Forget About a Trade, Justin Morneau Needs to Sign a Contract Extension
Entering the final year of his contract with the Minnesota Twins, Justin Morneau certainly has a lot to play for. Entering the year, a lot of question marks circled around Morneau asking if he had anything left in the tank and if he would be in Minnesota to see the end of the season. While many of those questions were unable to be answered during the off-season and first few weeks of the season, one thing is becoming glaringly clear to me as I watch the Twins night in and night out: Morneau deserves a contract extension.
When Morneau was asked this off-season if he would want to discuss an extension with the Twins this season, Morneau deflected questions about signing an extension and instead left the door wide open that he likely will test free-agency. He mentioned, and his demeanor indicated, that the past couple of losing seasons were starting to get to him mentally and he wasn’t sure if he wanted to spend the twilight years of his career on a rebuilding team. No offense to the Twins’ organization, but Morneau wanted to win and he wanted to win while he could still be a major contributor.
Over the first few weeks of the season, all indications pointed to Morneau having a bad year and some started to question his value to the franchise and also on the open market. Entering May, Morneau was hitting .253 with two HR and 11 RBI over 87 at-bats in 22 games. Since then, Morneau has gone on a tear by hitting. 375 with zero HR and 17 RBI over 48 at-bats in 13 ballgames and is currently leading the league in RBI for the month of May. While the power numbers, specifically the homerun totals, are a little disheartening, Morneau certainly is proving yet again that he can be a dominant run producer in the middle of a lineup.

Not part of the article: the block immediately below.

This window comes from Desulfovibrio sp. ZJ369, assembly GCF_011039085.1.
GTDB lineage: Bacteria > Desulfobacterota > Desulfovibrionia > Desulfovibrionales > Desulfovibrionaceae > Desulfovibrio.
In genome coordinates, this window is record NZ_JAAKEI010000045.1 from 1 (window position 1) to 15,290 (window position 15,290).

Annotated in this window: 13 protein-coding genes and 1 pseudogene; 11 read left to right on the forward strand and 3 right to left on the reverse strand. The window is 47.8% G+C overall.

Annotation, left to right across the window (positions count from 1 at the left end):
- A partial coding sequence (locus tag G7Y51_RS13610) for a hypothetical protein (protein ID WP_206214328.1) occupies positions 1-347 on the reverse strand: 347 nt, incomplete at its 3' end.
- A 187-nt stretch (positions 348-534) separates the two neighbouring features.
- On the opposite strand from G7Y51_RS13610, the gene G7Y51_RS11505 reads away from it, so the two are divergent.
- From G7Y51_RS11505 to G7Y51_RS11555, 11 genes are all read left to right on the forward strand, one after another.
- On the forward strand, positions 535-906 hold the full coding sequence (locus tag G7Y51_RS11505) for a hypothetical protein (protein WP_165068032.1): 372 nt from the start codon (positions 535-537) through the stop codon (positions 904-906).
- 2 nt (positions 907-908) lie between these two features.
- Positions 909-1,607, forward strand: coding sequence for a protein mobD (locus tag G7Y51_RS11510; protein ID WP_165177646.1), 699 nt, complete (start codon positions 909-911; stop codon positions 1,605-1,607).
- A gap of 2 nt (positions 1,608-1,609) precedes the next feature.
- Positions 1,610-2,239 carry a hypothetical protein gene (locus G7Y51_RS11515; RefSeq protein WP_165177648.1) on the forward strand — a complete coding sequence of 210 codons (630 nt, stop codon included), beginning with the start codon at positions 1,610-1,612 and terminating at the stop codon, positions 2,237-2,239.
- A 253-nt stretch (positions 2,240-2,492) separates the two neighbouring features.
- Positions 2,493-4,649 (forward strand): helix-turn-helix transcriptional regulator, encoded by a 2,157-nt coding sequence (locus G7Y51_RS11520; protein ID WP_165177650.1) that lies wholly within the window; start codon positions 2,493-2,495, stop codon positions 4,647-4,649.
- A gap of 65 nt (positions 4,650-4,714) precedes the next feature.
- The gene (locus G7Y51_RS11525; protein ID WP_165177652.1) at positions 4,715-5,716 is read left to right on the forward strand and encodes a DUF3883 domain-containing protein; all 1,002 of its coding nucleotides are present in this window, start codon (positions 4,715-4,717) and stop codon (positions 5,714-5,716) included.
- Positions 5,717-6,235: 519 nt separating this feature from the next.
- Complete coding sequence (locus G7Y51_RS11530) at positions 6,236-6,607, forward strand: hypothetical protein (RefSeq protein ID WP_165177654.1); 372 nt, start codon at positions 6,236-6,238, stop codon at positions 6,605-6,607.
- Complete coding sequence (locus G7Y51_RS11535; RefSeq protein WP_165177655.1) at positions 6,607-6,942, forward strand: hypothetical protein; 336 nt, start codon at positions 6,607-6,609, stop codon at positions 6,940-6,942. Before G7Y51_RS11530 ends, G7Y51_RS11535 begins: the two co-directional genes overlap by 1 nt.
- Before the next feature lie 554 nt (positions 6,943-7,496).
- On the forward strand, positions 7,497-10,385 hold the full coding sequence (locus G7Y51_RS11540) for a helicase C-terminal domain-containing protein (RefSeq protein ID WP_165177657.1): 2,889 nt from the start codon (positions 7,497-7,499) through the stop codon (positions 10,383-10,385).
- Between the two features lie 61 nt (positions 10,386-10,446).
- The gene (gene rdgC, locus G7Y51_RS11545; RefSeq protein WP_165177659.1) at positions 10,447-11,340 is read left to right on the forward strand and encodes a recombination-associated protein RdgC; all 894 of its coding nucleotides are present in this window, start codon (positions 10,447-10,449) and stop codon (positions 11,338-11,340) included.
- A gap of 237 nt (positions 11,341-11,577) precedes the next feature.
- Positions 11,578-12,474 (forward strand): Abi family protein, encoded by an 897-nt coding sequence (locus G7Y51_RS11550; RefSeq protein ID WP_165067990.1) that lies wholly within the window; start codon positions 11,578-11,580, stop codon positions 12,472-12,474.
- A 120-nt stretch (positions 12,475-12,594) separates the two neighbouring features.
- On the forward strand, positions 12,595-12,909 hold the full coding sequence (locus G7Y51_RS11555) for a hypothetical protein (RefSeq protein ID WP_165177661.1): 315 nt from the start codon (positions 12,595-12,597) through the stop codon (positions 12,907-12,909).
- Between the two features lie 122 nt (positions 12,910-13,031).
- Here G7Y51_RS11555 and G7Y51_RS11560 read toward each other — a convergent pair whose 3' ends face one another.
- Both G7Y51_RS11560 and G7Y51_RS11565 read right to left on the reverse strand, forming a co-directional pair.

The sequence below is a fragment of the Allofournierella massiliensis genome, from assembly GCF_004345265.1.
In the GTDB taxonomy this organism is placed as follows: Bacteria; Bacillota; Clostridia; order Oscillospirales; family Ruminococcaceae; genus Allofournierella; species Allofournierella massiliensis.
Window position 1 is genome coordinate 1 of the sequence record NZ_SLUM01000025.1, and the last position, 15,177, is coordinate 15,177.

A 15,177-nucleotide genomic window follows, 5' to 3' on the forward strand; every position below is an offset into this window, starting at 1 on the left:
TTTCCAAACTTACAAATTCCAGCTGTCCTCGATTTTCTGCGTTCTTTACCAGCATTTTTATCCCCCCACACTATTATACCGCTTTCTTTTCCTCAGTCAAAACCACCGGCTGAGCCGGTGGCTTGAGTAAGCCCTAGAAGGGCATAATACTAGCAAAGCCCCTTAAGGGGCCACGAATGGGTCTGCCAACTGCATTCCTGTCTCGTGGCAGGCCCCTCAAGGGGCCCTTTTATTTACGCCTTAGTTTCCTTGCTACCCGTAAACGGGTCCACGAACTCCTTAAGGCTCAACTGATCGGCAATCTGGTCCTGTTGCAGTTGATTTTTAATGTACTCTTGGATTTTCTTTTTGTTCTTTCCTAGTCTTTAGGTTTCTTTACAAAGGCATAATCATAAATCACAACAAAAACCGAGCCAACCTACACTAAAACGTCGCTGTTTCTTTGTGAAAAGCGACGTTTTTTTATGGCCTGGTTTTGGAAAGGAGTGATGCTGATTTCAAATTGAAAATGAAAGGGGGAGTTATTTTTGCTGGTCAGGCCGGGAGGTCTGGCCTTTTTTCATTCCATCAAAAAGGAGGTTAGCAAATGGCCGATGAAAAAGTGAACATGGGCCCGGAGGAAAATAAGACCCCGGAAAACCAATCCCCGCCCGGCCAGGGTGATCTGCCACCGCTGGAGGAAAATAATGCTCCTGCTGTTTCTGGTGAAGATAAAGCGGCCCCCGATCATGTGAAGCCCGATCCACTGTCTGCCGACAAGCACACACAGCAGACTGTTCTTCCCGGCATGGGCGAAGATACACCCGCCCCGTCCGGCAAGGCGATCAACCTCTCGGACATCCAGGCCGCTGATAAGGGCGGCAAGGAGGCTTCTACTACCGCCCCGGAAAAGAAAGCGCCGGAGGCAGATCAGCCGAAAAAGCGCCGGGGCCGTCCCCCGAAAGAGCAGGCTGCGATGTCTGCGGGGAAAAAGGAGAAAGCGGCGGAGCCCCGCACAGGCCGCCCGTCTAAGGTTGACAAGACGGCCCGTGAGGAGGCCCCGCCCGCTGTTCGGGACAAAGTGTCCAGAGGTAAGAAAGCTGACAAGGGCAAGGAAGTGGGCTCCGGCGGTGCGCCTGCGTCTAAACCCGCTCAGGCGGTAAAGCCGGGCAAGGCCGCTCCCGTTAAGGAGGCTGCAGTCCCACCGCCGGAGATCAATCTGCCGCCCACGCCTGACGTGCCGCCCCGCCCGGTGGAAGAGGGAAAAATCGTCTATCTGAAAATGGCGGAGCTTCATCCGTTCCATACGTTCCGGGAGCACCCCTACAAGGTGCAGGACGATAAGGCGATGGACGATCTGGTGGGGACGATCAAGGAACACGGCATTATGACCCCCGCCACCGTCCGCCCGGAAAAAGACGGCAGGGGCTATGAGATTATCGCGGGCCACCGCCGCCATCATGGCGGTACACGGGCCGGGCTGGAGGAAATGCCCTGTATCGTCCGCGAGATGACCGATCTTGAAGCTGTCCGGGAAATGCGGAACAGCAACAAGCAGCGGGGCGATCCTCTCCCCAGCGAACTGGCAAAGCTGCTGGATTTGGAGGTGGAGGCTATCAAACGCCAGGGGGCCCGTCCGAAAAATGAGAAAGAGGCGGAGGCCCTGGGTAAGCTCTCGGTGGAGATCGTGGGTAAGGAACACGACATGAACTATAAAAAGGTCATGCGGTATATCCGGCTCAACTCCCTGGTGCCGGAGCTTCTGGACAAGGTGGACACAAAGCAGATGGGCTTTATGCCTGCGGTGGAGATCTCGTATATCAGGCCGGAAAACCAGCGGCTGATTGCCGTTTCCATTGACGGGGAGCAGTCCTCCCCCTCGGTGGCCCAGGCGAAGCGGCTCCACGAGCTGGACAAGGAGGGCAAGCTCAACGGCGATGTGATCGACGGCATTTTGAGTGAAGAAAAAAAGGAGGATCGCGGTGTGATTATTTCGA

Numerous analysts and fans have stated that once the Twins fall out of contention, the team will likely move Morneau for future pieces. While this makes perfect sense for a rebuilding team, I believe signing Morneau to an extension could also have benefits for a rebuilding organization. This season has already shown, in my opinion, that Chris Parmelee is unable to hit consistently at the majors and yet, the Twins have him pegged as Morneau’s replacement if and when he moves on. One of the reason’s that the Twins would likely move Morneau is because he could net them a solid prospect or two in return. Again, that is all true and a great idea, but what good does it do for a team when they have no legitimate replacement? Sure Parmelee could possibly hold his own and put up average numbers, but he has shown no signs of being able to do so over the course of a full season. You then could bring up Chris Colabello, but he has no track record either. Why move a proven run producer and a player who could produce for the next few years—while helping the next wave of talented prospects contend when they come to the majors—simply because you want to accumulate highly touted, but unproven, prospects?
The Twins may be in rebuilding mode, but their future can still be enhanced with Morneau in the lineup. When prospects like Byron Buxton and Miguel Sano enter the majors, it would be great to have a solid supporting cast of veterans to surround them with like Morneau and Joe Mauer. This would make the rebuilding process quicker when these top prospects come up to the majors because the team could find more immediate success due to the strong supporting cast waiting for them.
While it might not be the most popular move, I believe Morneau has earned himself a contract extension with his recent performance and his track record within the organization. He deserves to be a lifetime Twins’ player and it would be great to see Morneau finish his career where he started at a reasonable price like 8-12 million dollars a season. The Twins should strike soon and get Morneau at a bargain of a deal before he continues to perform better and raises his price-tag even more. While it may be enticing to deal Morneau for more future prospects, I’d rather see the Twins bank on a proven player instead of taking a chance on unknown commodities.
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